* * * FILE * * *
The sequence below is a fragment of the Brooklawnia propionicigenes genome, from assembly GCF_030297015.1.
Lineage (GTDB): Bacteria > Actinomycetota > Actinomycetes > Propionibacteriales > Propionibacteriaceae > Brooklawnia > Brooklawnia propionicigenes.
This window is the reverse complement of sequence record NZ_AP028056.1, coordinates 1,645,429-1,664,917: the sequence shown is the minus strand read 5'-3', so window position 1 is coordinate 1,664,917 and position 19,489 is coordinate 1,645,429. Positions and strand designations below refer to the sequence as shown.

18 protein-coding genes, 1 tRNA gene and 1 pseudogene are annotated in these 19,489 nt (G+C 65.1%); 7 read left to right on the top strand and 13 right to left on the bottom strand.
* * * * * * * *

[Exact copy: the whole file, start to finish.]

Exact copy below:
The sequence below is a fragment of the Brooklawnia propionicigenes genome, from assembly GCF_030297015.1.
Lineage (GTDB): Bacteria > Actinomycetota > Actinomycetes > Propionibacteriales > Propionibacteriaceae > Brooklawnia > Brooklawnia propionicigenes.
This window is the reverse complement of sequence record NZ_AP028056.1, coordinates 1,645,429-1,664,917: the sequence shown is the minus strand read 5'-3', so window position 1 is coordinate 1,664,917 and position 19,489 is coordinate 1,645,429. Positions and strand designations below refer to the sequence as shown.

18 protein-coding genes, 1 tRNA gene and 1 pseudogene are annotated in these 19,489 nt (G+C 65.1%); 7 read left to right on the top strand and 13 right to left on the bottom strand.